I am writing in reference to “City Council Upholds Teriton Designation.”
I come from a creative/artistic background and own and operate close to 300 apartment units in the City of Los Angeles, most of which are either “Truly Historical” or candidates for being Historic. I am also a former Housing Commissioner in the City of Santa Monica, having been appointed by Mayor Ken Edwards and the Santa Monica City Council in 1983-1984. I also have a degree in Real Estate, as well as having taught Real Estate. I believe my credentials are in order and provide the proper credibility to express an opinion.
As a Preservationist I believe that it was an error of the greatest magnitude to designate the Teriton as a Historical Landmark. This property is not even noteworthy. Being an owner of Historic properties, I believe it diminishes the significance of properties that are truly historic. The significance of true historic preservation has been watered down by the frivolous and convoluted thinking of the Santa Monica City Council and Mayor.
I find it reprehensible of a greater magnitude that Mayor Richard Bloom would endorse Historical Status for this so-so structure, then by the comments by Rosario Perry that the so-called pinwheel design looks like a “Convoluted Swastika.” The last time I checked, freedom of speech was still constitutionally protected behavior. Being that Mr. Perry is representing a Rabbi, I take it that he was making a statement as to his opinion of a design, as opposed to being derogatory, as Mr. Perry is not a derogatory person.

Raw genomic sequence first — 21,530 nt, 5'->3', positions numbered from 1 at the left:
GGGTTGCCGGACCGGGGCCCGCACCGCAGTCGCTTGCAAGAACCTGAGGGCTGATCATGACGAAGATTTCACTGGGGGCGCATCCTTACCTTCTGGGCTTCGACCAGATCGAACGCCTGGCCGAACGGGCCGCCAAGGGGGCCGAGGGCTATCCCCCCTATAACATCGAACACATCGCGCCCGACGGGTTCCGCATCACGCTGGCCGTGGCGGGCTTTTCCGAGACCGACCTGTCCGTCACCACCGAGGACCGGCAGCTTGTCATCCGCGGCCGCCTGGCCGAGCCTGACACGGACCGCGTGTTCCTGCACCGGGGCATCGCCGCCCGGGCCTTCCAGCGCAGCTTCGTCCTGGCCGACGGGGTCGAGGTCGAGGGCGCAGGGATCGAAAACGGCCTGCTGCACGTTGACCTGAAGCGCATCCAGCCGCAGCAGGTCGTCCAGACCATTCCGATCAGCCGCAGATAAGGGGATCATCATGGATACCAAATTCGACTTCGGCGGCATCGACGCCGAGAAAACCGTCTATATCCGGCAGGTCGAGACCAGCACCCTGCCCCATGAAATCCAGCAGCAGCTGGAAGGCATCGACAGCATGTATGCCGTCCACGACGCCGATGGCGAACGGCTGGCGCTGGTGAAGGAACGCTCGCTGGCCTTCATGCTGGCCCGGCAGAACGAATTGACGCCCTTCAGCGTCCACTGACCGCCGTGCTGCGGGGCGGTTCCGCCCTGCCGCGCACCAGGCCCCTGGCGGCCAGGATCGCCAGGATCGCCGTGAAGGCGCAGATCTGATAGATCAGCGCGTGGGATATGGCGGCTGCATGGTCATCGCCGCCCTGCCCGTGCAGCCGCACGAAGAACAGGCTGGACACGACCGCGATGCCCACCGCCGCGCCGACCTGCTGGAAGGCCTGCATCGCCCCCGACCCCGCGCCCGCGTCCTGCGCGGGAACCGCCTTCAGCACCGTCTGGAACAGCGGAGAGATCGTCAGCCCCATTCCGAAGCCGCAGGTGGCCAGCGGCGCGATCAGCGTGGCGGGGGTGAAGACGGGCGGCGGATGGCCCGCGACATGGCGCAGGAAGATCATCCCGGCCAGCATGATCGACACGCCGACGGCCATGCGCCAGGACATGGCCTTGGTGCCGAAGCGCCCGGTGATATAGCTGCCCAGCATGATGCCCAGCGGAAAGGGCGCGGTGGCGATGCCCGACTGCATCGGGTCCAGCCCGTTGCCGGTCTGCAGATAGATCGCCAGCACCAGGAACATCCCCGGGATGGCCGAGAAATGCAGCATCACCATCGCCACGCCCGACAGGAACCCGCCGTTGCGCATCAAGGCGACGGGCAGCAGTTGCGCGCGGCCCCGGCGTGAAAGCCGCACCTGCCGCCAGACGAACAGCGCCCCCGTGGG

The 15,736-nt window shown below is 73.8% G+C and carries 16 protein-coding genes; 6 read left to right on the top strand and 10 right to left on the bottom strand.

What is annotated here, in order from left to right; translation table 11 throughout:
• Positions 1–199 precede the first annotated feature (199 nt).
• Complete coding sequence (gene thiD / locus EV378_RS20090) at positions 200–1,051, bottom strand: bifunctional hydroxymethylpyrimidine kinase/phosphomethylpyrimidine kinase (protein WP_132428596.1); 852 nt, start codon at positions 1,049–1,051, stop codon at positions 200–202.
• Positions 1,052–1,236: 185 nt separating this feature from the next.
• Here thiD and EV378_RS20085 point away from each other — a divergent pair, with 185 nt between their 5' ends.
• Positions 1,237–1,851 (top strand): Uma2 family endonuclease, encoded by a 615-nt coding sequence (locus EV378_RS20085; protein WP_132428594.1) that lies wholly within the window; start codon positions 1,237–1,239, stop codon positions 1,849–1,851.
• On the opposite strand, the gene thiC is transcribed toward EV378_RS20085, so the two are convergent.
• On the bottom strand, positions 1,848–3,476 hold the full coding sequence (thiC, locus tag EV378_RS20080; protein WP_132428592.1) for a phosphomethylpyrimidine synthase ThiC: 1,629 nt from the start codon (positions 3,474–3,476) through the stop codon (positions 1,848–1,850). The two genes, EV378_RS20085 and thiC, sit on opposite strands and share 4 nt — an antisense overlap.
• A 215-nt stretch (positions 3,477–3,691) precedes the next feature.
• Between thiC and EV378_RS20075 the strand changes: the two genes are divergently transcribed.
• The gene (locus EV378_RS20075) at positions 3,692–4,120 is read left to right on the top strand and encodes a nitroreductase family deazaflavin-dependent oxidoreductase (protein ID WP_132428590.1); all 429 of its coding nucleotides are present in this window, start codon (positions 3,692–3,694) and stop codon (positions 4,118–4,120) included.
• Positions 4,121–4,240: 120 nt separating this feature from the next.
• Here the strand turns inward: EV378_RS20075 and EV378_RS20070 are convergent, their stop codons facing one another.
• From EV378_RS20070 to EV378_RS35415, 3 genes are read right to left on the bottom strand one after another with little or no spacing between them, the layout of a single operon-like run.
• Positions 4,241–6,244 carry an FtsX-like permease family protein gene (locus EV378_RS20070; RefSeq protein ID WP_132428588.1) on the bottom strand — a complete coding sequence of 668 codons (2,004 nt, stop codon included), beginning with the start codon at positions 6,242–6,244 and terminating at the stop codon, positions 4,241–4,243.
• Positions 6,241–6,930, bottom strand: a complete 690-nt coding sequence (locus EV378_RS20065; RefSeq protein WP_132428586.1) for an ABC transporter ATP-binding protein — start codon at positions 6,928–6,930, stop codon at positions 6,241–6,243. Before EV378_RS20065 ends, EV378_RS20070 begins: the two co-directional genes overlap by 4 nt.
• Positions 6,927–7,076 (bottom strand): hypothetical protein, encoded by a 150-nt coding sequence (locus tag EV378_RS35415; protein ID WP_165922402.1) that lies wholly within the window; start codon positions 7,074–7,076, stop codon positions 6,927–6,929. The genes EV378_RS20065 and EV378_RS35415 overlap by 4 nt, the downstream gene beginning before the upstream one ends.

Sometimes emotions and the fear of doing what is right get in the way of public officials making sound decisions for the community. In this case the small picture was focused on, instead of the larger picture for the future.
Former Housing Commissioner, City of Santa Monica 1983-1984
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“Freedom of Speech/Expression”
With reference to your June 21-27, 2007 story on the Santa Monica City Council’s upholding of the Teriton Apartments as a City Landmark, I was disappointed in your report of Mayor Richard Bloom’s comment regarding the appellant’s attorney, Rosario Perry. I don’t believe Mr. Perry’s opinion that the Teriton’s unique features resembled “a convoluted swastika” deserved the Mayor’s remark that Perry “should be ashamed of himself and owes the community an apology for his profanity.” Certainly, freedom of speech and expression is everyone’s right, even if it is unpopular or politically incorrect. If the proponents chose to characterize the features of Teriton as a “pinwheel or zigzag layout,” so be it. Mr. Perry’s descriptive choice may have offended some, many or all of the assembly; but he certainly does not owe “the community an apology” for his exercise of free speech. Also, to label the word ’swastika’ as “profanity” is quite inaccurate. If any apology is owed, it seems to me that Mayor Bloom owes one to Mr. Perry.
Irwin Zeke Warsaw